"Of course not!" Marian stooped to gather her beloved young pupils into a comforting embrace.
They had been through so much in the two short years since she'd come to be their governessfirst losing their mother and infant brother, then their father. She had done all she could to make them feel secure and loved, to protect them from the kind of harsh childhood she'd endured.
To herself she vowed, That man won't send you away if there is anything I can do to prevent it!
As he waited for the mantel clock to chime eight, Gideon Radcliffe paced the rounded bay end of the Chinese drawing room, peering out each of its tall, slender windows in turn.
Even in the misty dusk, they afforded a fine view down a gently sloping knoll to the lake, which wrapped around a small, green island. Gideon had pleasant memories of boating on that lake from long-ago visits to Knightley Park when his grandfather was master. At the time, he'd enjoyed an even better view from the room directly above this onethe nursery.
That thought reminded him of his cousin's children. He would rather have been ambushed by the combined French and Spanish fleets than by those two small girls. They could not have been more alien to his experience if they'd been a pair of mermaids. He had no idea what they might need, except to sense that he was entirely unequipped to provide it.
More than ever he felt the urgent necessity to restore his reputation, regain his command and get back to sea. He was confident he possessed the skill, experience and temperament to serve his country well in that capacity. After all these years of service, it was the only life he knew. Losing it would be worse than losing a limbit would be like losing his very identity.
"I beg your pardon, sir." The soft lilt of a woman's voice intruded upon Gideon's most private thoughts. "You told me to report here at eight. Did you not hear me knock?"
didn't." Gideon withdrew into himself, like a sea creature retreating into the shelter of its tough, rigid shell. "But do come in. I wanted to talk to you about the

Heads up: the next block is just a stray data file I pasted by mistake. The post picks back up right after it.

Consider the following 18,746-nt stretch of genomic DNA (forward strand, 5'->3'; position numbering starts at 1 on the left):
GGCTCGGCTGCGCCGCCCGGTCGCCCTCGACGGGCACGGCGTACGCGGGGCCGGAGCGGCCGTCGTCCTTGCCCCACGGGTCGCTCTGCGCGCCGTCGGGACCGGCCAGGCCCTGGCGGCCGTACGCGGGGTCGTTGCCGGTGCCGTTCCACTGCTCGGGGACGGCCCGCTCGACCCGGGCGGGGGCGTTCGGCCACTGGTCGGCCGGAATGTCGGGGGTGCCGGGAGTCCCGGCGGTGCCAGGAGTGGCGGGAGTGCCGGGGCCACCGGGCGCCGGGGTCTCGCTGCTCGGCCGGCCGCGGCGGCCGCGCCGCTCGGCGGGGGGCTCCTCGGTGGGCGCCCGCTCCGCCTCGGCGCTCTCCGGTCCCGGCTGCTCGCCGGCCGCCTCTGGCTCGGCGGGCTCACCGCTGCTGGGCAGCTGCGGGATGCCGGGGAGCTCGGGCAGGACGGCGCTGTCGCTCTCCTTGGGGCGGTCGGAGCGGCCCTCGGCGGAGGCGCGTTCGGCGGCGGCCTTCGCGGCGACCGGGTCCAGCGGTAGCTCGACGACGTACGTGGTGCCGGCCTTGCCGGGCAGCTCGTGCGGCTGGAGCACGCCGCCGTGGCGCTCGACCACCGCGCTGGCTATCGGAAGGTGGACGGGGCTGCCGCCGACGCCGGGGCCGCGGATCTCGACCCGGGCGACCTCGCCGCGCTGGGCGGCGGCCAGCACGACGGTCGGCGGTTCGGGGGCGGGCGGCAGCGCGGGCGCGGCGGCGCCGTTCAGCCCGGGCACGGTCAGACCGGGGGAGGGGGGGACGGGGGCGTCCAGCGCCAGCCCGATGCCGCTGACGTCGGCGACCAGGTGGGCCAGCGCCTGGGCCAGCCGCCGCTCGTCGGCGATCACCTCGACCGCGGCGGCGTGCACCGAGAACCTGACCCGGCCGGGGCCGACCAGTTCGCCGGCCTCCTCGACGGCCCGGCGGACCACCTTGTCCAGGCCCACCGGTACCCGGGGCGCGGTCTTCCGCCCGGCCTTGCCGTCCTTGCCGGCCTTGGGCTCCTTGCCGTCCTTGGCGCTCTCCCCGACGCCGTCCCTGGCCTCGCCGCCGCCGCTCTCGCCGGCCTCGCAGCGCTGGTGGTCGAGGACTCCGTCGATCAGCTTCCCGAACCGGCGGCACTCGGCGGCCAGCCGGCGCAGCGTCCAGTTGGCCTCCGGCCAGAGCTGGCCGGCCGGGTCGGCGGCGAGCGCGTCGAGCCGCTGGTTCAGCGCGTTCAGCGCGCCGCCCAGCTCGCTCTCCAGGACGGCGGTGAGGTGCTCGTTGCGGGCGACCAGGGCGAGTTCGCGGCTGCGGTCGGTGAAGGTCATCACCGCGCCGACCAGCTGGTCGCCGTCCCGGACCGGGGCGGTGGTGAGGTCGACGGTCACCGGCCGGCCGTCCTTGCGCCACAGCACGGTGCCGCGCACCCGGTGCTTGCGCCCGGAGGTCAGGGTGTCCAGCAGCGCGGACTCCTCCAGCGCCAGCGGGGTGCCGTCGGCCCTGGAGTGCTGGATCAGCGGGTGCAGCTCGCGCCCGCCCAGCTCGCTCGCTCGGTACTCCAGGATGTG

"As did I, sir." She approached with deliberate steps, halting some distance away, behind an ornate armchair.
During their first meeting, Gideon had been so taken aback by the sight of his young cousins that he'd paid little heed to their governess, beyond her hostile glare. No doubt she had read all the scurrilous gossip about him in the papers and judged him guilty of the false accusations against him. So much for his hope of finding a sanctuary at Knightley Park to escape public condemnation!
Now he forced himself to take stock of his potential adversary. Marian Murray was small and slender, her dark brown hair pinned back with strict severity. Only a single wisp had escaped to curl in a softening tendril over her left temple. With high cheekbones and a fresh complexion, her face might have been quite pleasant to look at if she ventured to smile occasionally. At the moment, her brown eyes were narrowed and her full lips compressed in an expression of barely concealed hostility, if not outright contempt.
Though Gideon told himself her opinion was not of the slightest consequence, he could not deny the sting. "Yes. Well
about the children. I hope the entail of the estate did not leave them unprovided for."
If that were the case, he would take responsibility for their maintenance. It might ease the unreasonable guilt he felt for displacing them from their home.
"No, sir." The governess seemed surprised by his question, as if she had not expected him to care. "The girls each have a comfortable little fortune from their mother."
"I am relieved to hear it." Gideon nodded his approval. "Pray who is their guardian and why have they been left alone here?"
Surely he would have been informed if Cousin Daniel had named him in that capacity. And surely Daniel would have known better than to entrust his young daughters to the care of a distant relation who was apt to be away at sea for years on end.
"The girls have not been alone," Miss Murray corrected him. "They have had an entire household to care for them. Their mother's younger sister, Lady Villiers, is their godmother. She is to be their guardian."
"Capital!" Tension released its grip on his clenched muscles so swiftly Gideon feared he might crumple to the floor. "I mean to say
for the children. Will Lady Villiers be coming to fetch them soon or should they be sent to her?"
The look on Miss Murray's face grew even grimmer. A passing thought pricked Gideon's conscience. Was she too strict a person to have charge of two sensitive children? Perhaps he should suggest Lady Villiers hire a more amiable governess for his young cousins.